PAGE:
I think I was born an alcoholic/addict. Everyone seems to have a different point of view on the subject. Some believe they were afflicted from the womb and others believe that it didn’t happen until their nightly glass of wine suddenly – with no apparent warning – turned into three bottles.
I am of the first camp. Yanked forcibly into the world by a pair of forceps, I viewed reality with pronounced distaste from the moment I drew my first breath. At first my escapism was fairly benign. Like the summer in my elementary years when I read close to a hundred Nancy Drew books. So…what? I was an avid reader. Well, you can bet your behind I would have cursed the very existence of anyone who tried to take my books. Literally. A band of neighborhood kids and I believed we had magical powers. We left “witch food” for the poor postmistress taking her evening walk around the block. The swings were a portal to an alternate universe. I hid my wand in a drawer in my bedroom. If the innocent postmistress could elicit a vile witch concoction, what kind of resentment would one invite should he or she dare cut off my supply of Nancy Drew, Hardy Boys, or Boxcar Children?
As a child, I secretly wondered if there had been some kind of mistake. I didn’t believe I was meant for the world. I never felt like I quite fit. Or that I even deserved to fit. I couldn’t put a finger on it but I knew that losing myself in outside things provided relief and salved my pain. As I entered adolescence, my voracious reading habit quickly escalated into compulsive behavior. I spent hours and hours and hours on the internet obsessing over the lives of my favorite celebrities or fictional characters. I fell into a deep depression if I was cut off from my technological fix. By my mid teens, I had entered my second toxic and abusive online relationship with a significantly older individual.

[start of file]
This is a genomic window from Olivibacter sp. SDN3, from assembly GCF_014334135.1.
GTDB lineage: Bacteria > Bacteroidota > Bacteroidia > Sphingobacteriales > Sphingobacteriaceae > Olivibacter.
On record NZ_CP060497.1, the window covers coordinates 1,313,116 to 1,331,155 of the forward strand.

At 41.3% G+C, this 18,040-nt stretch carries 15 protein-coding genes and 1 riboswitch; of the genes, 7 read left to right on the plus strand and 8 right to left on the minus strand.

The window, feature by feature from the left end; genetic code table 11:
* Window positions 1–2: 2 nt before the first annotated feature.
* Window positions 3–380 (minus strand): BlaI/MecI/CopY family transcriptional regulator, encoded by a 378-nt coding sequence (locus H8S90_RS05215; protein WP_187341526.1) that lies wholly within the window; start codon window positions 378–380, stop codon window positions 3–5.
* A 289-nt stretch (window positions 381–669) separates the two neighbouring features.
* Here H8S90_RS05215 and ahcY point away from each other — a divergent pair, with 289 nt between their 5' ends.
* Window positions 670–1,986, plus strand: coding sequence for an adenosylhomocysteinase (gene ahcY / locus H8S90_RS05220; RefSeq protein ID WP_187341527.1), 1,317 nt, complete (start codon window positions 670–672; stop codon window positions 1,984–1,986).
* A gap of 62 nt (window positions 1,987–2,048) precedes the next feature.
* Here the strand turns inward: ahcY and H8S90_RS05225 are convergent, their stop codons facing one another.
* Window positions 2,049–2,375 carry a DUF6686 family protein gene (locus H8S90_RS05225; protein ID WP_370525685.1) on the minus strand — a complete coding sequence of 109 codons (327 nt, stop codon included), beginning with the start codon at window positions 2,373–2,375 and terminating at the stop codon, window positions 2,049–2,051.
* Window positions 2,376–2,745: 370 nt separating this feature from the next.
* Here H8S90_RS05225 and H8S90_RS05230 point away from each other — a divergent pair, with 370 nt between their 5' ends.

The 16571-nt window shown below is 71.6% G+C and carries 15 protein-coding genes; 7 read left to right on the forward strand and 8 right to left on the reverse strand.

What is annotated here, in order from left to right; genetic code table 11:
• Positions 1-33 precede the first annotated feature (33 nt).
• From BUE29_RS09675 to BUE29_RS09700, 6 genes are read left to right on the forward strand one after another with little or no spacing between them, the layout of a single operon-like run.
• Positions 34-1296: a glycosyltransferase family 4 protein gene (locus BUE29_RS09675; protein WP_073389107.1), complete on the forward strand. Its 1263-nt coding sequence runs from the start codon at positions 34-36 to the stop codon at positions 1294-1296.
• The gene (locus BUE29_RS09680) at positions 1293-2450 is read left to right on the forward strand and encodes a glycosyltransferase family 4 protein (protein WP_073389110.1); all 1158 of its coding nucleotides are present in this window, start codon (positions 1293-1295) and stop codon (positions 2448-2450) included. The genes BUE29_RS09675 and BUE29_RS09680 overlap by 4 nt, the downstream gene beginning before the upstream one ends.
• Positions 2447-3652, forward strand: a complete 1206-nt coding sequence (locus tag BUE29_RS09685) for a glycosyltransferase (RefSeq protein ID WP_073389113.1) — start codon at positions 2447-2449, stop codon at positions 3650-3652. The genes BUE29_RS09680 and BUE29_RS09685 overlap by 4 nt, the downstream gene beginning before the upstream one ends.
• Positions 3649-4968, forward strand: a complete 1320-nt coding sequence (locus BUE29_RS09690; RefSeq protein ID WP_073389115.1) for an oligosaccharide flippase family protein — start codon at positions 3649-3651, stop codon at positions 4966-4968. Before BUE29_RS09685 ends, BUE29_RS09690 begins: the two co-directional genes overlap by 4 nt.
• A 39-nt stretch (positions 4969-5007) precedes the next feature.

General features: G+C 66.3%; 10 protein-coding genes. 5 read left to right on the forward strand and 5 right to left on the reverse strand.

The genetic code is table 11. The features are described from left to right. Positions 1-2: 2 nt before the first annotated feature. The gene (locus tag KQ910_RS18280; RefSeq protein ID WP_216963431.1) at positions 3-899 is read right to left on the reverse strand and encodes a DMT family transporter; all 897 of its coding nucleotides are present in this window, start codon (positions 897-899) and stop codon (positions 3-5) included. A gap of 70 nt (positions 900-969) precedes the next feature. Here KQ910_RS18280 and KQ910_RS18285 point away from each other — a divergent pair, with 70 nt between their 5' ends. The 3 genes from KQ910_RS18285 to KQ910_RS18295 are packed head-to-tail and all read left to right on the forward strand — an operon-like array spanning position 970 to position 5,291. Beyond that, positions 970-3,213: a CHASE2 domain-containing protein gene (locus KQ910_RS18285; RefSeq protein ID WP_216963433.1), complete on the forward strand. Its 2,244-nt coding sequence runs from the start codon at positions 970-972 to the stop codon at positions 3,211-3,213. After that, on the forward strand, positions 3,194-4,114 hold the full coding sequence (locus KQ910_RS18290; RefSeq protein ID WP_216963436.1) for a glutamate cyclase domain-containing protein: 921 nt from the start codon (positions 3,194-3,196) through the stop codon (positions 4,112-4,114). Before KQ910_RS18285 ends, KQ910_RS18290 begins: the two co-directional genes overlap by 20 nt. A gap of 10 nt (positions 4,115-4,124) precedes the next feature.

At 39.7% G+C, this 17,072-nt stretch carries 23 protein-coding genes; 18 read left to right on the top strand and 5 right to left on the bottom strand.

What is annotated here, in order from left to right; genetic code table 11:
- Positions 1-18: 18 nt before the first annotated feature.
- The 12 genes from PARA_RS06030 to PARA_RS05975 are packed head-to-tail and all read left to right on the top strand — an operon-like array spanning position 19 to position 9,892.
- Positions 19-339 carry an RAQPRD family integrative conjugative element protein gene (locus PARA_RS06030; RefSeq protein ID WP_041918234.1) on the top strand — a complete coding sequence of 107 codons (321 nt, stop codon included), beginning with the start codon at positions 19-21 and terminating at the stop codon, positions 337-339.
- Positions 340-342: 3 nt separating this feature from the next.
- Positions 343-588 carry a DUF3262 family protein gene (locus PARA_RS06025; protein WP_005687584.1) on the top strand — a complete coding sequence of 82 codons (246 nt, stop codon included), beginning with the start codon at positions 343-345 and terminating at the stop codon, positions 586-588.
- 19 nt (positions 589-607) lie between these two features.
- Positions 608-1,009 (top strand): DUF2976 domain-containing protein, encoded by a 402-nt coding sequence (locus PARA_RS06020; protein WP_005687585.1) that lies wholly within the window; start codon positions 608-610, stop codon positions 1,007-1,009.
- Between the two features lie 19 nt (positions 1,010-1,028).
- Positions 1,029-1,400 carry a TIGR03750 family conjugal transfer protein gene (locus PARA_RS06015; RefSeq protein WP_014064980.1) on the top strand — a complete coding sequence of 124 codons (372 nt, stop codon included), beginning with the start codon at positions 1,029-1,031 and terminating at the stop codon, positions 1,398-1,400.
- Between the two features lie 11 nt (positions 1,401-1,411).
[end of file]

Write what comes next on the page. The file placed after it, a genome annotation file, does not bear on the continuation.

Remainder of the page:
This was the turning point for me. Because when I didn’t get what I wanted from my relentless pursuit of toxic and unavailable people, I turned to substances. I never wanted to party because partying was “fun”. I wanted to be numb. Unconscious even.
There was a void inside me that I simply tried to fill with “more”.
Perhaps some of you reading this may – not unlike myself at one point in time – want a neat label for what I “am”. The clinical term would be behavioral or “process” addict with secondary alcohol and drug issues.
I prefer the all encompassing term addict.
Someone very wise told me: “You can change seats on the Titanic but you’re still going down with the ship”. I spent a lot of time bouncing around on the Titanic…until one miraculous day it suddenly occurred to me that there was a lifeboat. But saving myself was a counterintuitive process. It meant I had to let go (of toxic relationships, credit cards, alcohol, drugs, and my illusion of control) rather than hang on.
The underbelly of addiction doesn’t match the societal perception of bums drinking out of paper bags or junkies with needles in filthy motels. The truth is that people are killing themselves with a multiplicity of things, including but not limited to alcohol, drugs, gambling, food, shopping, sex, toxic relationships, and/or a combination of all of the above.
My intention in sharing my story isn’t to end social stigma. It’s to reach someone out there who may be looking for answers or who – having had a common experience – is feeling alone.
There are answers and you are not alone.